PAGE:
As soon as the final buzzer sounded Saturday, Irving and James met near half court and exchanged pleasantries. The two brought Cleveland its first NBA championship in 2016. James has told Yahoo Sports that Irving is one of the fiercest competitors he’s ever played alongside.
It was all laughs and smiles at Staples Center, though, as the two stars covered their mouths to prevent anyone from lip reading before retreating to their respective locker rooms.
But there was a time when James’ overwhelming presence didn’t make life so pleasant for Irving.
“Coming into this league, it’s been trial and error. Just from being a rookie and having to ‘quote-unquote’ fill the shoes of LeBron,” he told Yahoo Sports. “That was a lot for a 19-year-old kid to be coming into a city like Cleveland where something traumatic like that happens where their hometown kid leaves to go win championships [with Miami]. And here I am, this rookie. Our first year, we lost 26 or 28 in a row and I have to fulfill my own legacy. It was always like I was being compared or I had to live up to someone else’s standards, and I felt like I wanted to go after my own dreams, get my own things. And everything that every great player hit, in terms of great players that came before me, I was hitting. I made the All-NBA Rookie Team, I won the MVP of the rookie-sophomore game, I was leading my draft class in everything.
“I kept getting better every single year. My second year, I went to averaging 22 points and I made my first All-Star Game. I kept hitting every single mark since I was 19. And now that I think of it, I’m in a position where I have a greatness about my game and I don’t ever want that to overshadow the great young players that I’m playing with because it’s a hard thing to accept. You basically have to wait your turn and be patient in this league to be that guy and to earn that right. And I feel like I’ve earned that right thus far.”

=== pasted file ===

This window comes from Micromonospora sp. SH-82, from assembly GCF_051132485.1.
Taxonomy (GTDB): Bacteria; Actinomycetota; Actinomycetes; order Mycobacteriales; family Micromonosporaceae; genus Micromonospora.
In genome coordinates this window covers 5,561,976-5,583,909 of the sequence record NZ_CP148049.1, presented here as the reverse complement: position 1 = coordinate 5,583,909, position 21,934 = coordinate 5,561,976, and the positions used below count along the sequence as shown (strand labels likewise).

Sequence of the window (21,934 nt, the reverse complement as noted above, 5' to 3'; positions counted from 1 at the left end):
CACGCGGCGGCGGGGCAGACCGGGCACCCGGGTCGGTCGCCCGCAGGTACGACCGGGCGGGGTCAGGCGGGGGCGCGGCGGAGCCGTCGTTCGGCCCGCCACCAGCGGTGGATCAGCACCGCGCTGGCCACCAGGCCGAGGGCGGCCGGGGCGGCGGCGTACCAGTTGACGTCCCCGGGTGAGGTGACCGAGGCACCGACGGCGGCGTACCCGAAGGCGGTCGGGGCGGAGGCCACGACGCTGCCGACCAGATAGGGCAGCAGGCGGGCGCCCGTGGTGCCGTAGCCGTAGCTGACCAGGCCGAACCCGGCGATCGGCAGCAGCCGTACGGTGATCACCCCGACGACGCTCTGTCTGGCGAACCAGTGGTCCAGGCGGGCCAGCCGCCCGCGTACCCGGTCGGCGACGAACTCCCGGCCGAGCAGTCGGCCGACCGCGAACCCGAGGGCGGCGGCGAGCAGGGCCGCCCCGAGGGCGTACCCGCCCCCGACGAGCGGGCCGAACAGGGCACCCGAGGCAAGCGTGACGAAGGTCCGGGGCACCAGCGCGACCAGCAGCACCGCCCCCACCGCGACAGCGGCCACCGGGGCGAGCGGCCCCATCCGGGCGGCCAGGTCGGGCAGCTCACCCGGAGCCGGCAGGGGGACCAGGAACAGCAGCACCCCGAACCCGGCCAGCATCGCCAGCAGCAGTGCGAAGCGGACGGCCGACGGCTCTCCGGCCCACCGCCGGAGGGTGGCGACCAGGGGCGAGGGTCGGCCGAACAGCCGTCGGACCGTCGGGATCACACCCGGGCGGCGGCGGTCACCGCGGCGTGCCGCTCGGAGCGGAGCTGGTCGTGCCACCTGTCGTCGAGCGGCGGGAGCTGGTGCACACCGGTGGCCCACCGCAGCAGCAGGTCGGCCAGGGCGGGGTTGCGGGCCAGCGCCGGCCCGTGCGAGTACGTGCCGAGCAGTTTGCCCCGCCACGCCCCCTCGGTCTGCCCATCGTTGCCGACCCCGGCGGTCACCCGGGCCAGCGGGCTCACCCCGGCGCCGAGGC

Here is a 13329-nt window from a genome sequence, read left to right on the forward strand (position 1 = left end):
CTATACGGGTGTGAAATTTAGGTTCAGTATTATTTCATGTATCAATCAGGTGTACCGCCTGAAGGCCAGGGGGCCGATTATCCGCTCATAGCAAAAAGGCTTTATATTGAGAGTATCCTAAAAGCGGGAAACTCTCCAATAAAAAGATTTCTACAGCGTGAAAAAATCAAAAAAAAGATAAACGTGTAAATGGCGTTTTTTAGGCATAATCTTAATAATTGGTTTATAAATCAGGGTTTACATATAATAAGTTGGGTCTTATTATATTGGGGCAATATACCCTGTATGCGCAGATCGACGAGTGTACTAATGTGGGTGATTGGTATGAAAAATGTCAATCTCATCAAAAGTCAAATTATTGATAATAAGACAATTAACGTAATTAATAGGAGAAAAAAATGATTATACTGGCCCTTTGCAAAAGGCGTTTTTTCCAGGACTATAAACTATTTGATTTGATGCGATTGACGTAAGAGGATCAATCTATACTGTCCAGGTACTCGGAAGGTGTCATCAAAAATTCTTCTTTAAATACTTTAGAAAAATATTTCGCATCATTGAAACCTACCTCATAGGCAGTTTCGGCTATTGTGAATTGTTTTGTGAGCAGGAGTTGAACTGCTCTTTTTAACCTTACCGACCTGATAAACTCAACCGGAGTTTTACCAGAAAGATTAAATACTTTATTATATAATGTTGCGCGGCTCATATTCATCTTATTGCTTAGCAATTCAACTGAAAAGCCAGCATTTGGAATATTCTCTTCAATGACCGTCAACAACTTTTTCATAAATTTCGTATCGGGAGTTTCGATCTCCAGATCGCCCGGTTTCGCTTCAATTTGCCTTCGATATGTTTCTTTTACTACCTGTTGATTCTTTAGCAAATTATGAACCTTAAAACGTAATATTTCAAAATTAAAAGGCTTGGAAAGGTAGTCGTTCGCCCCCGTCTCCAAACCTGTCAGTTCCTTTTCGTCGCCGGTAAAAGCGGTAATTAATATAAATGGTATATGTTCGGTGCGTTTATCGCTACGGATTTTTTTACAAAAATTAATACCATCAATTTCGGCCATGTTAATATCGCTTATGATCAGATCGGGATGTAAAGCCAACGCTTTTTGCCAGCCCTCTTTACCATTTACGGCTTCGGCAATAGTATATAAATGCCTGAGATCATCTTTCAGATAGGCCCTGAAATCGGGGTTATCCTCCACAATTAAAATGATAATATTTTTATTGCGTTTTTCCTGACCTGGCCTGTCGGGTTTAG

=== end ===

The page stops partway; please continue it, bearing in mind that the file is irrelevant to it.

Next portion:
James will miss the postseason for the first time in 14 years, while Irving and the Celtics are on a quest to win a championship. Irving said he feels for what James is going through, but that he is going to use his past Cleveland experiences to help Boston make a deep playoff run.
It’s been about three months since Irving last logged onto one of his social media accounts. It’s his way of fully channeling his energy to the task at hand.
He wants the locker room void of distractions and rifts, while also acknowledging that he hasn’t handled recent issues like a model leader. But he isn’t giving up on the process or the responsibility.
“I just want to make sure this locker room understands who I am and what I represent,” Irving told Yahoo Sports. “I’m trying to make sure that they set a great example for young players that are coming after them as well. Like I said, I haven’t said the right things and done all the right things, and I don’t ever want to compare myself to perfection. But I can tell that I’m definitely learning from the older players, the players that are my age and the younger players on how to deal with the evolution of just media. It’s a platform now, it’s an entire industry that bothers a lot of people, entertainers, athletes. Being at the click of a button and someone commenting on your life all the time and you’re seeing it. It doesn’t make you feel good when you’re feeding yourself that.
“And I had to get off of Instagram, I had to get off of Facebook, I had to get off of Twitter. I had to get off of those things to disconnect myself to focus on me, rather than getting information and validation from everyone else. So, once that started to progress, then I had a lot to fight back about. I was just sick of it after a while. I’m a human being who happens to be a hooper. This is the responsibility that I have. I’m done complaining about it. I have feelings about it, but I’m not going keep badgering the media, keep badgering other people, keep badgering this or that. It’s about moving forward and keeping my sanctuary as safe as possible. As long as I go out there and handle my business, I don’t have anything else to worry about. As long as I go out there and do my thing and make sure my teammates are playing well and their spirits are right, I’m doing my job.”
More from Yahoo Sports: